IMHA Featured research: Dr. Lawrence Korngut
The Canadian Neuromuscular Disease Network
The CIHR-IMHA Network Catalyst Grant awarded to Dr. Korngut and his team will help them to develop a Canadian Neuromuscular Disease (CAN-NMD) Network to promote advances in clinical care, research and education in the field of neuromuscular disease. No such organization yet exists in Canada to bring together specialists, scientists, and care providers, to work in partnership with national patient advocacy groups such as Muscular Dystrophy Canada.
Principle Investigator profile
Dr. Lawrence Korngut is an Assistant Professor in the Department of Clinical Neurosciences at The University of Calgary, and a neuromuscular neurologist interested in clinical translational research, registries, and epidemiology. His research includes clinical trials of new therapies for neuromuscular conditions and he is National Principal Investigator of the Canadian Neuromuscular Disease Registry. He recently led the development of the Canadian Neurological Registry Best Practice Guidelines, which culminated in the formation of the Canadian Registry Network. Dr. Korngut kindly answered some questions about his work and motivation behind it for IMHA’s newsletter.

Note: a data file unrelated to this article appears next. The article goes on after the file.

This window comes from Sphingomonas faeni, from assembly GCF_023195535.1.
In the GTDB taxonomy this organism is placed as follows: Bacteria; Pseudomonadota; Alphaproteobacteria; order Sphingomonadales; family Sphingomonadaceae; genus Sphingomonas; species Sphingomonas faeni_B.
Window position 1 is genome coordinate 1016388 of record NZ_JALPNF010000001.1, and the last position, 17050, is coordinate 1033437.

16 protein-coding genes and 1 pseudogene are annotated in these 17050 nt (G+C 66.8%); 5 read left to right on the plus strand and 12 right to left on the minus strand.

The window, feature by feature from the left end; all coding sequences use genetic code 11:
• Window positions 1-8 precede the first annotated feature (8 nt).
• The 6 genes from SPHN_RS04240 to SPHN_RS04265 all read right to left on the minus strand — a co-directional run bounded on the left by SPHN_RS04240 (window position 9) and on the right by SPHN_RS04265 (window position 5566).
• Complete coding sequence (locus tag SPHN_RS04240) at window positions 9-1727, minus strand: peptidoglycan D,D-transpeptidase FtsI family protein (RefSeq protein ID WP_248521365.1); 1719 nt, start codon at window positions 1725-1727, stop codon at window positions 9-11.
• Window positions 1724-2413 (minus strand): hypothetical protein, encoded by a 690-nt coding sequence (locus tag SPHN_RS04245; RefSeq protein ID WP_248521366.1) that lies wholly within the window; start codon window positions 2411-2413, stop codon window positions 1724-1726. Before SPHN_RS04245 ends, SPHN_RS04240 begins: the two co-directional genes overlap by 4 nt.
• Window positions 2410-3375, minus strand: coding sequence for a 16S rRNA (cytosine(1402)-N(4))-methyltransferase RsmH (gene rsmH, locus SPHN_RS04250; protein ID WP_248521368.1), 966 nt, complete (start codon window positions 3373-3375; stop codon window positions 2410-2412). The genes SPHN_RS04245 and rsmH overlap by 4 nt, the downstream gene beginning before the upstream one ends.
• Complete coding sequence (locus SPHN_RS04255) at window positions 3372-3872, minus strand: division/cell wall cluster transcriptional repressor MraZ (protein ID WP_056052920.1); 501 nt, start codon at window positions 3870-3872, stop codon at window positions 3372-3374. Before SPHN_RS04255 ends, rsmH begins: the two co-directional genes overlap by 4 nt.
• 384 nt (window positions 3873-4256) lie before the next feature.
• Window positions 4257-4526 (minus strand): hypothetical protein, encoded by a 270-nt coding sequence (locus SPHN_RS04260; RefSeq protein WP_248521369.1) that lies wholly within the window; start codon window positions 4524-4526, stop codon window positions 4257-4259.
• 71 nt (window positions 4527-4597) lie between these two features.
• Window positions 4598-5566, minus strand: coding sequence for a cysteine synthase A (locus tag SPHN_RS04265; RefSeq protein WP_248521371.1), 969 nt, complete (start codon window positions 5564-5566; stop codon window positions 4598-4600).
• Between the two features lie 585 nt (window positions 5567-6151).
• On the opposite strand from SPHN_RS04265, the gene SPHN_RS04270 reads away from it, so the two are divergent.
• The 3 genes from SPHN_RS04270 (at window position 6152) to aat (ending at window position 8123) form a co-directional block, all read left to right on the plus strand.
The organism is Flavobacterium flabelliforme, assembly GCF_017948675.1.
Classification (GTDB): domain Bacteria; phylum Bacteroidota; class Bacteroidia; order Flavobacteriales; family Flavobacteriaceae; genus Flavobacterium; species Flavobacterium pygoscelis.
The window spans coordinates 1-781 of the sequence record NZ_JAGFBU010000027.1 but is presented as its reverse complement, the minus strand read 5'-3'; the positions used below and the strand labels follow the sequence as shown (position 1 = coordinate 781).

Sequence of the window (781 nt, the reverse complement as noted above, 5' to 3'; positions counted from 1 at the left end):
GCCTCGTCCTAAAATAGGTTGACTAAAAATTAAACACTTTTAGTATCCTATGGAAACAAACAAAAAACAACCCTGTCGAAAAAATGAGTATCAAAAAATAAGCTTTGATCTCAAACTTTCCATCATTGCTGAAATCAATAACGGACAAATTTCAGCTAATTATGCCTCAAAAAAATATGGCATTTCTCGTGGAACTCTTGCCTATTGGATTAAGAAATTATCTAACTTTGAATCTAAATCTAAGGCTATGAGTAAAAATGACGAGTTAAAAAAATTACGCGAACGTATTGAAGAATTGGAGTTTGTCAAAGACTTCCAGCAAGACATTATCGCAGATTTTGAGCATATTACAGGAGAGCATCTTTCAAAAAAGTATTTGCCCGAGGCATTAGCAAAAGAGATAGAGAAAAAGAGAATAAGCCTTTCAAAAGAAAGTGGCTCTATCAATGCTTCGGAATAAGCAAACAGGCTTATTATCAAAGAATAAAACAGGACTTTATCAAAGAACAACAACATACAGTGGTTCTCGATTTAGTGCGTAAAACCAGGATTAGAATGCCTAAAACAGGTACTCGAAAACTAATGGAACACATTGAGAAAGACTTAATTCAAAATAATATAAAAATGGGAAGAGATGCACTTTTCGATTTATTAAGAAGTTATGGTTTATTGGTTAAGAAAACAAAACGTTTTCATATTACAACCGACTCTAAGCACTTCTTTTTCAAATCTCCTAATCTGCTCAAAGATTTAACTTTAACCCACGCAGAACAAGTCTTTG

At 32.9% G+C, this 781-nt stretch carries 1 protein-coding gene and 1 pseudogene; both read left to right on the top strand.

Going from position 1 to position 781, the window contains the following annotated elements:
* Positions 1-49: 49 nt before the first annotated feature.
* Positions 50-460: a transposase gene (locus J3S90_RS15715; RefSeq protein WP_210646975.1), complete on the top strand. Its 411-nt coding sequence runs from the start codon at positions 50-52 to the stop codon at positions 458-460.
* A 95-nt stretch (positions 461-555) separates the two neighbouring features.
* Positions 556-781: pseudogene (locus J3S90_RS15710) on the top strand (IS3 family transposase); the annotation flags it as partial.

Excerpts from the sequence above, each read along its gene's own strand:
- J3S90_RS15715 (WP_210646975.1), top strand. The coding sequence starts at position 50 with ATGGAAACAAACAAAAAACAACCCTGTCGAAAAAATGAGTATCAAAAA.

“I want to be a neuromuscular neurologist when I grow up,” were not likely his exact words, but after reading Nobel laureate Gerald Edelman’s book Bright Air, Brilliant Fire as a child, the seed was planted in young Lawrence’s brain. A grown-up Dr. Korngut recalls how Edelman’s work caught his attention with its proposal that “we were at the beginning of the greatest revolution in human history, namely the neuroscientific revolution which would lead us to an understanding of how the brain works.”